Somewhere between the arrest of Jeffrey Epstein and his extremely suspicious death in a Department of Justice operated prison, the public learned that an FBI intelligence bulletin published by the bureau’s Phoenix field office mentioned for the first time that conspiracy theories pose a domestic terrorism threat. This was followed up last week by a Bloomberg article discussing a new project by the U.S. military (DARPA) to identify fake news and disinformation.
Fake news and social media posts are such a threat to U.S. security that the Defense Department is launching a project to repel “large-scale, automated disinformation attacks,” as the top Republican in Congress blocks efforts to protect the integrity of elections.
The Defense Advanced Research Projects Agency wants custom software that can unearth fakes hidden among more than 500,000 stories, photos, videos and audio clips. If successful, the system after four years of trials may expand to detect malicious intent and prevent viral fake news from polarizing society.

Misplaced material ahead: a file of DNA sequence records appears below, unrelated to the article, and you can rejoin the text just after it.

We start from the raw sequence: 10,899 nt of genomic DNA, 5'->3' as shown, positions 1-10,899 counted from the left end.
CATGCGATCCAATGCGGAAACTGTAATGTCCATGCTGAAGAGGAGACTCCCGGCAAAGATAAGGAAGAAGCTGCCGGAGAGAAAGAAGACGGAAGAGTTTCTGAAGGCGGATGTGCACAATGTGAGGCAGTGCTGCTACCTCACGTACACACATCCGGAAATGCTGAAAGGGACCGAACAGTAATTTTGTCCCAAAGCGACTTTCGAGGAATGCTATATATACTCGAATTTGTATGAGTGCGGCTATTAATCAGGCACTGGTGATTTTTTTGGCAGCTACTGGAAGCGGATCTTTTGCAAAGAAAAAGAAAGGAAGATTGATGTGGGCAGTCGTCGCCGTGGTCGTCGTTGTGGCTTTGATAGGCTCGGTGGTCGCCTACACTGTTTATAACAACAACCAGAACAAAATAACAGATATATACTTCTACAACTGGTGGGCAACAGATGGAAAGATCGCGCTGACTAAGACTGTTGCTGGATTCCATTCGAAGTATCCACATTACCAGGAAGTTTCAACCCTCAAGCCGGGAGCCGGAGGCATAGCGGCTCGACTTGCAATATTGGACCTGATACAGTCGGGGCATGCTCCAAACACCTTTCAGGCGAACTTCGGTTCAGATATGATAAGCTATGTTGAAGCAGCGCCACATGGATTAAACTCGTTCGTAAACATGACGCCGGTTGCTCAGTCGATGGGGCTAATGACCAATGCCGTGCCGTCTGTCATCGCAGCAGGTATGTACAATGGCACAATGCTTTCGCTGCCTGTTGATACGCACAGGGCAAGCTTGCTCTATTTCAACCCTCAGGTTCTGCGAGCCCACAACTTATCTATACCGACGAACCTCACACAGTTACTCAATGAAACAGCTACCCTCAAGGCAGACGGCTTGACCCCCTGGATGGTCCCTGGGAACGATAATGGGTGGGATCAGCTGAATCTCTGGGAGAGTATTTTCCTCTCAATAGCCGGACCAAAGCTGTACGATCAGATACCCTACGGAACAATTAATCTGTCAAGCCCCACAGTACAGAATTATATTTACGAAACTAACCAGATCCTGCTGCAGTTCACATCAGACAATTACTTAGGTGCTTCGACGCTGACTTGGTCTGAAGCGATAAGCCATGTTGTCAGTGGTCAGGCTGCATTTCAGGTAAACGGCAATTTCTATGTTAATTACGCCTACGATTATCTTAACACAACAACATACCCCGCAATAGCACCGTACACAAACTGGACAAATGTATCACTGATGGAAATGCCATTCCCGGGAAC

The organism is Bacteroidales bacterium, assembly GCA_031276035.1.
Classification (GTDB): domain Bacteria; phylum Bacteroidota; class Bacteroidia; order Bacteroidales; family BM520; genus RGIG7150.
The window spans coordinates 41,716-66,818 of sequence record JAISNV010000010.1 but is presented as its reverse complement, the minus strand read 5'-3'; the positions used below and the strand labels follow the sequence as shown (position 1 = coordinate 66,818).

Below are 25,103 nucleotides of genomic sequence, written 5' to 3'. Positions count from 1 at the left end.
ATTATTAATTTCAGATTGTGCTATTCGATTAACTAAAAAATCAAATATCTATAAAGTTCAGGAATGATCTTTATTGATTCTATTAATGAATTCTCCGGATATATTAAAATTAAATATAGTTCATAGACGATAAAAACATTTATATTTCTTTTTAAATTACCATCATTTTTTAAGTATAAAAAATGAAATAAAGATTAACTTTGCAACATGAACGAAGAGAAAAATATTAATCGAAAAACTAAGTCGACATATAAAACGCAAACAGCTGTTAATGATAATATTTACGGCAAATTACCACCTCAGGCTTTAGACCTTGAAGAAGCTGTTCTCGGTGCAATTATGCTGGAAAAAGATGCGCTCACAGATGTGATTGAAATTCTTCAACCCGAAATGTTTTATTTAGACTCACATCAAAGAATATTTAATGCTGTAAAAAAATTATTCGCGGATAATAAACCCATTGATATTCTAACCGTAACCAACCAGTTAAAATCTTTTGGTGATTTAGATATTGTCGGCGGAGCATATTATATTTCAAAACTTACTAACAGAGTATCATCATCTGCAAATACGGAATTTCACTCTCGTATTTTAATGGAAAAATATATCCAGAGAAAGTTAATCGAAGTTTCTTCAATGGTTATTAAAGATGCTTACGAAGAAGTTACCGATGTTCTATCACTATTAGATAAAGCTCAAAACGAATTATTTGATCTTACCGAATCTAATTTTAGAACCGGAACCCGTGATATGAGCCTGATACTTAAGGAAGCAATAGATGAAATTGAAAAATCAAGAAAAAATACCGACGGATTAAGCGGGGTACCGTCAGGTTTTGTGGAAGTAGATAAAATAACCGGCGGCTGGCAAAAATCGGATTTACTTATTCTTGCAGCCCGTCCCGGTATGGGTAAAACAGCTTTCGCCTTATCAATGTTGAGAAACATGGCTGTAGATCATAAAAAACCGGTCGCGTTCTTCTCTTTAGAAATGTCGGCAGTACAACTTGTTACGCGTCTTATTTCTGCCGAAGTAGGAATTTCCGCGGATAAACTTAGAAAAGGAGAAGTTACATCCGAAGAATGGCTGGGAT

Recall that after the 2016 election, focus was on social media companies and we saw tremendous pressure placed on these platforms by national security state politicians and distressed Democrats to “do something” about the supposed fake news epidemic. Fast forward three years and it’s now apparently the U.S. military’s job to police human content on the internet. This is the sort of natural regression a society will witness so long as it puts up with incremental censorship and the demonization of any thought which goes against the official narrative.
Before we dissect what’s really going on, allow me to point out the glaringly obvious, which is that politicians, pundits, mass media and the U.S. military don’t actually care about the societal harm of fake news or conspiracy theories. We know this based on how the media sold government lies in order to advocate for the Iraq war, and how many of the biggest proponents of that blatant war crime have gone on to spectacularly lucrative careers in subsequent years. There were zero consequences, proving the point that this has nothing to do with the dangers of fake news or conspiracy theories,